[vc_row][vc_column][vc_column_text]In the endless comparisons that are drawn between Walt Disney World and Universal Orlando Resorts, one of the biggest has to do with crowd control – more specifically, how the two theme park operators manage the flow of guests to a particular attraction throughout the day. Disney took a giant leap in this regard when it implemented its FastPass system back in 1999, which enabled riders to wait in a virtual queue instead of a real one by issuing return-time tickets (and thereby allowing patrons to tour the park, visit other attractions, and – of course – spend more money on food and souvenirs). Universal countered shortly thereafter with its Express Passes, tickets that grant guests front-of-line privileges (by being given access to an alternative, shorter queue altogether), potentially doing so an unlimited number of times.
These are, needless to say, approaches that are diametrically opposed: one requires a deal of pre-planning (up to two months in advance, in fact), whereas the other is spontaneous and free-flowing; one is free, the other a premium add-on; one attempts to more evenly distribute lines throughout the day, while the other can possibly impact the wait time of the standby queue.
But, interestingly enough, they’re also stances that are starting to bleed one into the other – particularly as Orlando’s tourism market continues to balloon, bringing more visitors to the two resorts than ever before. Starting just last year, Universal has adopted its competitor’s virtual queuing approach by having all of its new attractions (such as Race through New York Starring Jimmy Fallon, Fast & Furious: Supercharged, and the entirety of the Volcano Bay water theme park) incorporate what it calls Virtual Line from the ground up – visitors are only able to nab return times in order to hop on the rides (Express access, in these instances, works by just allowing users to walk onto the attractions without any sort of delay).
Now, Disney is tipping its toes into the upcharge crowd-management pool. Starting today, a new service allows those guests who meet certain criteria to purchase an additional three FastPass+ reservation slots, bringing their total off-the-bat number to six (remember that riders can always add on additional individual reservations once their initial allotment has been used up). There are a few other, extra perks thrown into the mix, as well: the possibility of using these FastPasses in more than one park on the same day (if one has multi-park admission, that is), getting preferred viewing locations for one of Disney’s myriad nighttime spectaculars, and being able to book these reservations 90 days in advance instead of the typical 60 or 30.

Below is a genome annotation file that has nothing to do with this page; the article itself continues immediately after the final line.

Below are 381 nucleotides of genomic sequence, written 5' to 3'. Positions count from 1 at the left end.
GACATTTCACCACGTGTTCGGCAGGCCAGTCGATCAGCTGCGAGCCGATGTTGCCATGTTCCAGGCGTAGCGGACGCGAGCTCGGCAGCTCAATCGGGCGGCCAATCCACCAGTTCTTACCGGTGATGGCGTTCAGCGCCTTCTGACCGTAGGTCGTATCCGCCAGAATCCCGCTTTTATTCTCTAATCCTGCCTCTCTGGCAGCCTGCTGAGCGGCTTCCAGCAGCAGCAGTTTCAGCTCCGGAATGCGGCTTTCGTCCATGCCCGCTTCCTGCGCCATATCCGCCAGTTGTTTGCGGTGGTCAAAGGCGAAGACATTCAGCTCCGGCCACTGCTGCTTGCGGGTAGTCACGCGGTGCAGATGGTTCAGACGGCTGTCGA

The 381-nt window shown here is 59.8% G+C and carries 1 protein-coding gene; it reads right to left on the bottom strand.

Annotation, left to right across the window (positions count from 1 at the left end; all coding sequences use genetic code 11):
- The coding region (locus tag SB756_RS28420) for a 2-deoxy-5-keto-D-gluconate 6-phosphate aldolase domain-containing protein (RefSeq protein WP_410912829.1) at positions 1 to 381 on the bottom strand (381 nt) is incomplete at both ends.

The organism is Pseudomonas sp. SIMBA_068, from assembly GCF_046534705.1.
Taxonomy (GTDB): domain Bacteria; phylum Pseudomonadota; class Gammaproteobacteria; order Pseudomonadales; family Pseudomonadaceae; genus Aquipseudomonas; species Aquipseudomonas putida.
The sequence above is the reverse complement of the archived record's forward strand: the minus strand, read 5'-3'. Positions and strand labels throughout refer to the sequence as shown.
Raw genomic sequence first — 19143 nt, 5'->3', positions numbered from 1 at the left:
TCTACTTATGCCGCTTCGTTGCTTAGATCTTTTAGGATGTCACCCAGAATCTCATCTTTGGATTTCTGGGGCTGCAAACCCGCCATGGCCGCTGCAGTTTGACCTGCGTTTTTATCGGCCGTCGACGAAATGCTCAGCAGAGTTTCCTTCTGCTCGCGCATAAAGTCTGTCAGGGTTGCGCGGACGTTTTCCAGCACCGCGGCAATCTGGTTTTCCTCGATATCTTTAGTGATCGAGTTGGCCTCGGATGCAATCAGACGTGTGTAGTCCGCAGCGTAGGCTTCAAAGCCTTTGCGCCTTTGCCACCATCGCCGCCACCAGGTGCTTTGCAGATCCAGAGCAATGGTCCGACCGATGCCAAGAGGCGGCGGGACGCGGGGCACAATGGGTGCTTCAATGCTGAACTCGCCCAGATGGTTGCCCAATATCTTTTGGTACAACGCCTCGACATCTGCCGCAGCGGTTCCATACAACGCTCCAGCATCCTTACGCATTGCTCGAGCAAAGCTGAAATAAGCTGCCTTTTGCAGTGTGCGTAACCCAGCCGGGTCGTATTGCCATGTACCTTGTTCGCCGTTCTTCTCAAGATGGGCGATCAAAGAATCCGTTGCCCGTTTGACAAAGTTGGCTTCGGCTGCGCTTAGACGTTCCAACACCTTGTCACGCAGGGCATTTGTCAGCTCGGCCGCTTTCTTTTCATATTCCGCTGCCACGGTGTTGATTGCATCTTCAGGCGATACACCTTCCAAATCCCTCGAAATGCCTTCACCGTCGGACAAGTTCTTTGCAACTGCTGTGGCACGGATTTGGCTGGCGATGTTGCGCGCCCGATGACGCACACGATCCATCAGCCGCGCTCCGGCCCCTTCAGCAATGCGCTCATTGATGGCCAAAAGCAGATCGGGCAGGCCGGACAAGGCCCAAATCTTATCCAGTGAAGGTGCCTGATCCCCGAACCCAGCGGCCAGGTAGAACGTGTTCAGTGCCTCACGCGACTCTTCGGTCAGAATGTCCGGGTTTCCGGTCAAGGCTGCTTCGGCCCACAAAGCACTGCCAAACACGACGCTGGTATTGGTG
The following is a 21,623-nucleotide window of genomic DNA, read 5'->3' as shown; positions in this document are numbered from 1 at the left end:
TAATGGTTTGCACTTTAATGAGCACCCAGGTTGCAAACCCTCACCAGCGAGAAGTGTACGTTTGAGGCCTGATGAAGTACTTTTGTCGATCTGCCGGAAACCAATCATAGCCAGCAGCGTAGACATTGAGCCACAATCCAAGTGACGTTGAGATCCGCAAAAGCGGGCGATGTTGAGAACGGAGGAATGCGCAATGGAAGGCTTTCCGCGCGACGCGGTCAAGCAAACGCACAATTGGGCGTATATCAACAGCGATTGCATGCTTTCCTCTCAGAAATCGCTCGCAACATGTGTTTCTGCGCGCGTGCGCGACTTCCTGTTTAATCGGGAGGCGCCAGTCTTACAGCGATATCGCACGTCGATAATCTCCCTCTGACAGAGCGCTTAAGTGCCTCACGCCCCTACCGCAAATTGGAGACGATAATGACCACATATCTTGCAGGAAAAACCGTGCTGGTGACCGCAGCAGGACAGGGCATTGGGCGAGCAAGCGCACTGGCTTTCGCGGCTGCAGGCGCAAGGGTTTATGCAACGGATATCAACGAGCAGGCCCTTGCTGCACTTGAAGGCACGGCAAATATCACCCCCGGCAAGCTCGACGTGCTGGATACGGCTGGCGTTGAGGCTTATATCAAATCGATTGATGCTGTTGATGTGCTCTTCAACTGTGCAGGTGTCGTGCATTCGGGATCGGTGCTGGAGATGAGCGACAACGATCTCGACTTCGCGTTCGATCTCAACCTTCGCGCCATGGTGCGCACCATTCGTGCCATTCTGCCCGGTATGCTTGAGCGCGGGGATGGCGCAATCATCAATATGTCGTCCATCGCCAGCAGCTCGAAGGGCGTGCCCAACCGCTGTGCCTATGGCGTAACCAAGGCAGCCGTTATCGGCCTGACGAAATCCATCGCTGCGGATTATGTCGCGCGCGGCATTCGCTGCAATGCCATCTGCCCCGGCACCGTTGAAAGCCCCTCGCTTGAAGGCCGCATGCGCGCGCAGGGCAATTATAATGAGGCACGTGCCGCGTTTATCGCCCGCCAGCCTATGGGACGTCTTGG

Now for those criteria: visitors must have at least a three-day pass to the parks (annual passes are accepted here with no problem), and they must stay at a club-level room at select on-site hotels (which include the brand-new Copper Creek Villas & Cabins or any of the Magic Kingdom-area deluxe resorts). As for the add-on FastPasses+ themselves, they cost $50 per person, per day, and they’re only good for a particular ride one time only (sorry – no double-dipping on Toy Story Midway Mania will be allowed).
This is a move – when compared to Universal’s broader implementation of its Virtual Line, at least – that is relatively contained; generally, only the highest-spending Disney World guests will see access to this new option, and it’s unknown how many will actually take advantage of it. Still, it’s hard to see how this trend of moving closer to Universal’s premium approach won’t continue to expand going forward, especially as the destination is set to receive some pretty massive additions within the next three years, from Star Wars: Galaxy’s Edge to a slew of resort-wide attractions timed for Walt Disney World’s 50th anniversary in 2021. Will the availability and utilization of FastPasses become so ubiquitous that the company will be forced to add straight-up Express Passes into the fray, say in that golden anniversary year?
There may well come a time, in fact, when there’s something of a perfect convergence point between Disney and Universal’s original positions on the crowd-flow issue, when – for all practical purposes – the average guest won’t be able to tell a difference between the operating procedures at Disney World or Universal Orlando.
And that time may well be sooner than we all think.
The premium FastPass+ add-ons have been available since January 12.
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